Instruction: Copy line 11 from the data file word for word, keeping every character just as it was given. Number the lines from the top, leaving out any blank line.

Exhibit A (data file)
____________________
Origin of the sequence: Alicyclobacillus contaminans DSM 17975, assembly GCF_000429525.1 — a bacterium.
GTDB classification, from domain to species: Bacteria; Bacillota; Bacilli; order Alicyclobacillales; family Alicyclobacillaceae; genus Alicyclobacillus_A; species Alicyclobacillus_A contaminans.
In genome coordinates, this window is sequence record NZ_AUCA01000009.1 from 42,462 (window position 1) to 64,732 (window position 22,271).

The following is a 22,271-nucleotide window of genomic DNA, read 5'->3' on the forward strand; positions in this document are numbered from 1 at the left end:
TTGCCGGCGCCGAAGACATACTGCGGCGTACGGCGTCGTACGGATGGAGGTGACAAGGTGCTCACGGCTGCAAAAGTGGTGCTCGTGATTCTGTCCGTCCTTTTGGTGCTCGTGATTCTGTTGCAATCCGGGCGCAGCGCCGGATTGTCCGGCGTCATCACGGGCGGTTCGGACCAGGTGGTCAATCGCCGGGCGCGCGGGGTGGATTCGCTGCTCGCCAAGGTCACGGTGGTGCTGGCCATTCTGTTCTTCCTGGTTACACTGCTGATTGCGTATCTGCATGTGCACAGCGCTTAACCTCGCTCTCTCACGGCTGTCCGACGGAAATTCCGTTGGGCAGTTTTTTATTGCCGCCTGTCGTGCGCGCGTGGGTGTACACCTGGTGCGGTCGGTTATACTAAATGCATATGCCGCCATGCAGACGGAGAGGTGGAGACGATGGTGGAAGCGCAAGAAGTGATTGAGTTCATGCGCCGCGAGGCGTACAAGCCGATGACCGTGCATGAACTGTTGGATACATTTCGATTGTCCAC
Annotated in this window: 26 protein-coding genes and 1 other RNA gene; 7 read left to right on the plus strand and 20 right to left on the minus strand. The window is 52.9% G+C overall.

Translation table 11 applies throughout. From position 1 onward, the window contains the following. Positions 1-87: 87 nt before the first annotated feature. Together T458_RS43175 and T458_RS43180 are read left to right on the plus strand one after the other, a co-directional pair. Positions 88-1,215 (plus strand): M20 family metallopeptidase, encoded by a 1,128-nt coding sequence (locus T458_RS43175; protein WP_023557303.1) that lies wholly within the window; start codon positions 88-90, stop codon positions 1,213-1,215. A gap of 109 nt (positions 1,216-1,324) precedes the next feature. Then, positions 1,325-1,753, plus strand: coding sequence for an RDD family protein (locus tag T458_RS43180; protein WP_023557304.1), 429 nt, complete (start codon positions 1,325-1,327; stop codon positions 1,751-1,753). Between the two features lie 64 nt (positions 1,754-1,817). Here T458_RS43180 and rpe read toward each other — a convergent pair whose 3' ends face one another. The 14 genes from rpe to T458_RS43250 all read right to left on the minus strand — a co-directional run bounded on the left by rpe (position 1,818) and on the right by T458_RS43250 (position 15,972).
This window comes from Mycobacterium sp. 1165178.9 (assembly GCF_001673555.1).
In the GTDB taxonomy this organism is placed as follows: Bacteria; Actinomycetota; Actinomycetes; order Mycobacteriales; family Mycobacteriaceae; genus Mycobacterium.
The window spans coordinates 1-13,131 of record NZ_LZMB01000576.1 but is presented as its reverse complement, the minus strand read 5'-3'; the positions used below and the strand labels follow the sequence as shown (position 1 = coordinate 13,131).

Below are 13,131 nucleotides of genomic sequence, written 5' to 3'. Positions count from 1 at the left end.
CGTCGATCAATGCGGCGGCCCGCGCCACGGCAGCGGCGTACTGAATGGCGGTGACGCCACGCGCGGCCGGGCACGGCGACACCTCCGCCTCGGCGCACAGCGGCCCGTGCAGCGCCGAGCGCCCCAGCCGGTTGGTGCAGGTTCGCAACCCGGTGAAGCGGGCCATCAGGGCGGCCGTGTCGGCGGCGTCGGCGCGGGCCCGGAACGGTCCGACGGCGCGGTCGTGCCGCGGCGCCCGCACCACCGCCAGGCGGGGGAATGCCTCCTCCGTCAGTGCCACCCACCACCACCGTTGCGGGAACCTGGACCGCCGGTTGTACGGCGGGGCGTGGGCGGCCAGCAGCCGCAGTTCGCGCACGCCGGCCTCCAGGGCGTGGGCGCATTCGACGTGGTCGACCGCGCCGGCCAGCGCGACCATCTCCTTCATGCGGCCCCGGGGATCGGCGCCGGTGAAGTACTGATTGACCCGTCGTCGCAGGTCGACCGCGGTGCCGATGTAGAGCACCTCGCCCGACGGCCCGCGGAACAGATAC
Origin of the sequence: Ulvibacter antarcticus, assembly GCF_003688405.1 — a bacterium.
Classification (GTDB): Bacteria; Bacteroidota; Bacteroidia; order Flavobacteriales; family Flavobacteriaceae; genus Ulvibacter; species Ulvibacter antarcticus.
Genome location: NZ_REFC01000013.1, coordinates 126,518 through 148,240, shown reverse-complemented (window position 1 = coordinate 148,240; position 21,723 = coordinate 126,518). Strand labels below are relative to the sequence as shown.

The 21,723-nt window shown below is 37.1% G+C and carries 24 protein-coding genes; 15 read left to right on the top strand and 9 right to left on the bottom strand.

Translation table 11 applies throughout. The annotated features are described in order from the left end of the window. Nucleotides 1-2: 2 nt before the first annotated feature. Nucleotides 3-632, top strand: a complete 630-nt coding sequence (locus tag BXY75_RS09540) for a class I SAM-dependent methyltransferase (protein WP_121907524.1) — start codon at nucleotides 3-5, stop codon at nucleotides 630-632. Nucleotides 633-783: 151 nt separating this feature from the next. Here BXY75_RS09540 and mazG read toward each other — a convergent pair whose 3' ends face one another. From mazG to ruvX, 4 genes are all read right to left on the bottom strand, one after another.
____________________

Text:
Below are 13,131 nucleotides of genomic sequence, written 5' to 3'. Positions count from 1 at the left end.